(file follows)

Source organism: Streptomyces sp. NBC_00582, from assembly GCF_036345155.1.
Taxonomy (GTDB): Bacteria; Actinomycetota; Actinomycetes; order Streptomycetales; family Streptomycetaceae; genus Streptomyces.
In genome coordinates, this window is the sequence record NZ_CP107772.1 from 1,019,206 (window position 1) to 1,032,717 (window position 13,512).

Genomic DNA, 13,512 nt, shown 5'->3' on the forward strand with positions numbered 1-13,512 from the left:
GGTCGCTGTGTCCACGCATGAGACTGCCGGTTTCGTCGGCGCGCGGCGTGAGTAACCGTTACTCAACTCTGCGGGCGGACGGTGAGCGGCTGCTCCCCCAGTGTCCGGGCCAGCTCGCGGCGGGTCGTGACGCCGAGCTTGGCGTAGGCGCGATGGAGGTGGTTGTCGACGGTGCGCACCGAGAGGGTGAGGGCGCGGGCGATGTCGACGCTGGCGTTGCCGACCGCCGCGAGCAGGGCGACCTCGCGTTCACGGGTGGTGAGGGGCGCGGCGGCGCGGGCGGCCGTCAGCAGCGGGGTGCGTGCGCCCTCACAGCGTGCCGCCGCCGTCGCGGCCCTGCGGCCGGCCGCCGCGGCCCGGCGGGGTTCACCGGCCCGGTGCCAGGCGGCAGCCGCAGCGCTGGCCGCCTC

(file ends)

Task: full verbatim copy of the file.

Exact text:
Source organism: Streptomyces sp. NBC_00582, from assembly GCF_036345155.1.
Taxonomy (GTDB): Bacteria; Actinomycetota; Actinomycetes; order Streptomycetales; family Streptomycetaceae; genus Streptomyces.
In genome coordinates, this window is the sequence record NZ_CP107772.1 from 1,019,206 (window position 1) to 1,032,717 (window position 13,512).

Genomic DNA, 13,512 nt, shown 5'->3' on the forward strand with positions numbered 1-13,512 from the left:
GGTCGCTGTGTCCACGCATGAGACTGCCGGTTTCGTCGGCGCGCGGCGTGAGTAACCGTTACTCAACTCTGCGGGCGGACGGTGAGCGGCTGCTCCCCCAGTGTCCGGGCCAGCTCGCGGCGGGTCGTGACGCCGAGCTTGGCGTAGGCGCGATGGAGGTGGTTGTCGACGGTGCGCACCGAGAGGGTGAGGGCGCGGGCGATGTCGACGCTGGCGTTGCCGACCGCCGCGAGCAGGGCGACCTCGCGTTCACGGGTGGTGAGGGGCGCGGCGGCGCGGGCGGCCGTCAGCAGCGGGGTGCGTGCGCCCTCACAGCGTGCCGCCGCCGTCGCGGCCCTGCGGCCGGCCGCCGCGGCCCGGCGGGGTTCACCGGCCCGGTGCCAGGCGGCAGCCGCAGCGCTGGCCGCCTC